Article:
About 20% of people who work with asbestos develop a related disease. The vast majority do not experience negative effects from exposure and it is speculated that those who do may have genetic predisposition.
There is Currently No Cure for Asbestos-Related Diseases
Unfortunately, there are no cures for asbestos-related diseases. Life Expectancy Only early-stage lung cancer and ovarian cancer have a chance of being cured with a combination of surgery, chemotherapy and immunotherapy.  Sadly, only a handful of mesothelioma cases have entered long-term remission, but most cases are incurable. If diagnosed early, aggressive treatment helps people outlive the 1-year average life expectancy. Some people are living more than three and five years with combined treatment using surgery, chemotherapy, radiation therapy and immunotherapy.
Asbestosis is a progressive lung disease that is incurable, but treatments are available to ease symptoms. Oxygen therapy alleviates shortness of breath, medication thins lung secretions and reduce pain, and respiratory therapy helps to keep the lungs clear.

Asbestos exposures should be taking seriously.  Although most people exposed to asbestos do not get sick, those who do face serious illness. Avoiding asbestos materials throughout a lifetime is essential to reducing your risk of developing a related disease. Take necessary precautions and complete necessary testing if you encounter or suspect materials contain asbestos.
Author bio: Michelle Whitmer has been a medical writer and editor for The Mesothelioma Center since 2008. Focused on the benefits of integrative medicine for cancer patients, Michelle is a certified yoga instructor, member of the Academy of Integrative Health & Medicine and graduated from Rollins College in Florida.  Edited by Julie Warren.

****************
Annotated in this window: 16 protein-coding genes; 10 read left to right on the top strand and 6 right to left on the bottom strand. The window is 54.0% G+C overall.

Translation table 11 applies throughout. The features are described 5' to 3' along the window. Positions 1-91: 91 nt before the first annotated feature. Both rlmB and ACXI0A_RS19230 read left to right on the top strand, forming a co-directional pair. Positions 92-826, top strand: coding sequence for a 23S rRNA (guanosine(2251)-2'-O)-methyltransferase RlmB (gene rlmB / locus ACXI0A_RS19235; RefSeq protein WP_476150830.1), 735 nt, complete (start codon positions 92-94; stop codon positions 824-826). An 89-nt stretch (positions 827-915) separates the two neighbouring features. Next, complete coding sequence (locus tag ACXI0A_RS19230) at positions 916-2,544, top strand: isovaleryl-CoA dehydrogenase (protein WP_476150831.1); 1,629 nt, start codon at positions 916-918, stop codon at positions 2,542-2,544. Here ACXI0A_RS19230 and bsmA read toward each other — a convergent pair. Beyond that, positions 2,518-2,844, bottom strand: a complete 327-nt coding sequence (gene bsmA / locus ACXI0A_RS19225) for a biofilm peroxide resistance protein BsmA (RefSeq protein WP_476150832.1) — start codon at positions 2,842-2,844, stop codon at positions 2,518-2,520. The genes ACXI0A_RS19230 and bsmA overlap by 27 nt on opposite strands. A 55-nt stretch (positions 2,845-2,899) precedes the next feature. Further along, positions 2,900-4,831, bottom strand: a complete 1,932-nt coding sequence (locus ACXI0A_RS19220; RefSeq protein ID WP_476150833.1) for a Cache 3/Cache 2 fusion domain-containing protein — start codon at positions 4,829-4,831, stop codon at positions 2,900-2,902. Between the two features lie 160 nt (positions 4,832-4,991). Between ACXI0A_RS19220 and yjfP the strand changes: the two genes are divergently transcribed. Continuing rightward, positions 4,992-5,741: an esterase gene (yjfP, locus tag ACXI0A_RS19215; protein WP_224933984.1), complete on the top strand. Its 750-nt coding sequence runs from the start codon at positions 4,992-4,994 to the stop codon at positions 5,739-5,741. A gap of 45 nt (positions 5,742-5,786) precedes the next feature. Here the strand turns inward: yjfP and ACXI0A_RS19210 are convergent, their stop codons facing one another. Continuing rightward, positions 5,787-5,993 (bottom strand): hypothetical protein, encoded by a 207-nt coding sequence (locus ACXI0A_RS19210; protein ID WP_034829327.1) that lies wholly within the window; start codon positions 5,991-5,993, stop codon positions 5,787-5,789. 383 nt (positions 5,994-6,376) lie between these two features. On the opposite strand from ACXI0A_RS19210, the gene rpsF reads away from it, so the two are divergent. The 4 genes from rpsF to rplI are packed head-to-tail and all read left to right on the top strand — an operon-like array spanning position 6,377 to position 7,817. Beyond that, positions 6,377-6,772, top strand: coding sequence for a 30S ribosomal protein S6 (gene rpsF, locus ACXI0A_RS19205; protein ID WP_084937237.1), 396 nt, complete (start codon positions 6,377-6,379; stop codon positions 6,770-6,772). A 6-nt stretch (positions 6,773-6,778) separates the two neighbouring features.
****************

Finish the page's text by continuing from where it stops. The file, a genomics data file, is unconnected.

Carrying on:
Asbestos: When to Test

 

Asbestos-in-your-home
Homes built prior to the 1990s are more likely to contain materials containing asbestos.

The use of Asbestos has decreased over the years, however it is still used to manufacture products today. The use of Asbestos is strictly monitored, and products cannot be composed of more than 1% of Asbestos material.

Prior to the late 80’s, it was commonly used in construction materials including drywall joint compound. State Certified Building Inspectors are obligated to test building materials for the presence of Asbestos during demolition, beyond certain trigger limits. For example, if you are removing 32 square feet or more of drywall or wall board, Asbestos testing is mandated by the state of Colorado, even if your home is brand new.  So before you demo, call Helpers.

Helpers has State Certified Building Inspectors on staff who can complete this testing for you or answer any questions you might have to safely handle these materials.  Testing can be completed in as little as one business day.